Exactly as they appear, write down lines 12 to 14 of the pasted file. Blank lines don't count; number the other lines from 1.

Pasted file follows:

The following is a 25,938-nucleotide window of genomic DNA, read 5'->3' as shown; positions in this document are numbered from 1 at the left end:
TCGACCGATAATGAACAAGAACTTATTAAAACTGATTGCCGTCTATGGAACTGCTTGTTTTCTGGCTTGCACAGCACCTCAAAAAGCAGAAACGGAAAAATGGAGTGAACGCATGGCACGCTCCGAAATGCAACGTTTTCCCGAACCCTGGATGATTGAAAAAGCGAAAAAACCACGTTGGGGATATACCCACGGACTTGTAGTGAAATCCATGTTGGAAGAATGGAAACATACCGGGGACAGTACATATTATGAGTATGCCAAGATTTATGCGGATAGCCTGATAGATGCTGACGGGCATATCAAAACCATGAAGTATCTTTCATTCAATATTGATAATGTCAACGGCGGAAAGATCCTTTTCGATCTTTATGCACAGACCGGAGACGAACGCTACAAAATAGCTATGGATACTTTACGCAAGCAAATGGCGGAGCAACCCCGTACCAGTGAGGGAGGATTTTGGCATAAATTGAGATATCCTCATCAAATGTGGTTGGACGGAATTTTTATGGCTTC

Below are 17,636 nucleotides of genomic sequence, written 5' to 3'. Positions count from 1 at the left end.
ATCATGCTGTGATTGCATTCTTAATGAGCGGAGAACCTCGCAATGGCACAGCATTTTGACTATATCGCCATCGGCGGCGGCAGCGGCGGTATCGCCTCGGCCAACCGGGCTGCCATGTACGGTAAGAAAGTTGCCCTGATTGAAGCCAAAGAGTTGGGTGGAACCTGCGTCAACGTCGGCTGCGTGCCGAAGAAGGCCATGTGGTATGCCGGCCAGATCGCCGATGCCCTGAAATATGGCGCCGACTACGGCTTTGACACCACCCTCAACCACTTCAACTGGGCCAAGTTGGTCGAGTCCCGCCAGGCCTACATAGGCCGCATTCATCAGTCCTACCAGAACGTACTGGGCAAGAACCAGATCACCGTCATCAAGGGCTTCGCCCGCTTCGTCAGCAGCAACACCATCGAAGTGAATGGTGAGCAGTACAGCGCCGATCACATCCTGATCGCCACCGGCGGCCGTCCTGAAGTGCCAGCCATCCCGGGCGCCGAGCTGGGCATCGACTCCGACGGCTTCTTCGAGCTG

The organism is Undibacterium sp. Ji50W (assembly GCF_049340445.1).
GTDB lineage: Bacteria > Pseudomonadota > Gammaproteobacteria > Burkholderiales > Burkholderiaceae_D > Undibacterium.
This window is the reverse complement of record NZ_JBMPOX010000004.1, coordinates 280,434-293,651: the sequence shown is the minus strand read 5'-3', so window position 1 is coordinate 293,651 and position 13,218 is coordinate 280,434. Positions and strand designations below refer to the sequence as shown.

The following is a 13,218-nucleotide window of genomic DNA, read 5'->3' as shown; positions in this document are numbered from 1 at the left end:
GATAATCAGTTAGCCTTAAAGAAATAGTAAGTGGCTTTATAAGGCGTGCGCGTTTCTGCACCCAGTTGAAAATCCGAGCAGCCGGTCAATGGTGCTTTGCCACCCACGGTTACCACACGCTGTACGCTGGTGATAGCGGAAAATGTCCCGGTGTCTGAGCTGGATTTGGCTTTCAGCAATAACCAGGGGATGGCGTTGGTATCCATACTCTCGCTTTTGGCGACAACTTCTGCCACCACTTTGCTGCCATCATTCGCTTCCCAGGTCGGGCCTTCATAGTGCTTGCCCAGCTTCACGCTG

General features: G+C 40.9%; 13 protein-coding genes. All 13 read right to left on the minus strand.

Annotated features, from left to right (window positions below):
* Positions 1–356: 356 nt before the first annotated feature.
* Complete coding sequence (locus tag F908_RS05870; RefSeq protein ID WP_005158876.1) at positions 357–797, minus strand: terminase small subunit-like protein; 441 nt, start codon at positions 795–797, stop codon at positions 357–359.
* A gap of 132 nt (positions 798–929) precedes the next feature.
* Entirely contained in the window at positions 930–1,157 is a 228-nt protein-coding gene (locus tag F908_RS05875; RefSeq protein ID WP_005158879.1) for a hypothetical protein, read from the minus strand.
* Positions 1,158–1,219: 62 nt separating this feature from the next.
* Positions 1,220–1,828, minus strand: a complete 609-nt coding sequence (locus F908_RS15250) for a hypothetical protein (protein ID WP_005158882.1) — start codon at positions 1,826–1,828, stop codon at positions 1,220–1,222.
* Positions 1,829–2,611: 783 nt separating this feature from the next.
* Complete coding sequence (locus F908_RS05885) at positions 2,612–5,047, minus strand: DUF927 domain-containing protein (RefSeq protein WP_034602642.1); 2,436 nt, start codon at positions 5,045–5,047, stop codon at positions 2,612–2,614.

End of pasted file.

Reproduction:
* Positions 1–356: 356 nt before the first annotated feature.
* Complete coding sequence (locus tag F908_RS05870; RefSeq protein ID WP_005158876.1) at positions 357–797, minus strand: terminase small subunit-like protein; 441 nt, start codon at positions 795–797, stop codon at positions 357–359.
* A gap of 132 nt (positions 798–929) precedes the next feature.